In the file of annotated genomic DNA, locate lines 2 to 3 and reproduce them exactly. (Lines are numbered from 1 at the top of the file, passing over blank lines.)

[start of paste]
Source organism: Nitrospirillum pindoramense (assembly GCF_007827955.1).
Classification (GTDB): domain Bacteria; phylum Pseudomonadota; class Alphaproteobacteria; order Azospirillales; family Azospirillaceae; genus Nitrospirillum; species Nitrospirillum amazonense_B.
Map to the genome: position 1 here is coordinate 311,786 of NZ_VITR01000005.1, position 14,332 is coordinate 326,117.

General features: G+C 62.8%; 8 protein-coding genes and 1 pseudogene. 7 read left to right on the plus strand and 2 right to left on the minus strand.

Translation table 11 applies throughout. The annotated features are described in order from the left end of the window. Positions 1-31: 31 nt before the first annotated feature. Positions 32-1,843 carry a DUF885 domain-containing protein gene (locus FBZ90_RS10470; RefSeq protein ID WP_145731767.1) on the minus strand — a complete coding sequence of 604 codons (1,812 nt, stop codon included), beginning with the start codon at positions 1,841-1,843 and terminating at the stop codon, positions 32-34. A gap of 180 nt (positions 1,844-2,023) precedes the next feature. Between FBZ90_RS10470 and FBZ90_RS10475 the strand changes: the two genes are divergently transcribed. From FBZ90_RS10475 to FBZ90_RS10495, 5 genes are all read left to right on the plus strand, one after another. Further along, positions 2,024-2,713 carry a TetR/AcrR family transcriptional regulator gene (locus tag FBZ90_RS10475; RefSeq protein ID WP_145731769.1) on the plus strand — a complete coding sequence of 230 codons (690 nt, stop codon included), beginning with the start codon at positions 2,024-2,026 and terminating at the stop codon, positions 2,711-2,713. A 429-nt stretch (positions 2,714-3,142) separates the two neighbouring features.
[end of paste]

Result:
Classification (GTDB): domain Bacteria; phylum Pseudomonadota; class Alphaproteobacteria; order Azospirillales; family Azospirillaceae; genus Nitrospirillum; species Nitrospirillum amazonense_B.
Map to the genome: position 1 here is coordinate 311,786 of NZ_VITR01000005.1, position 14,332 is coordinate 326,117.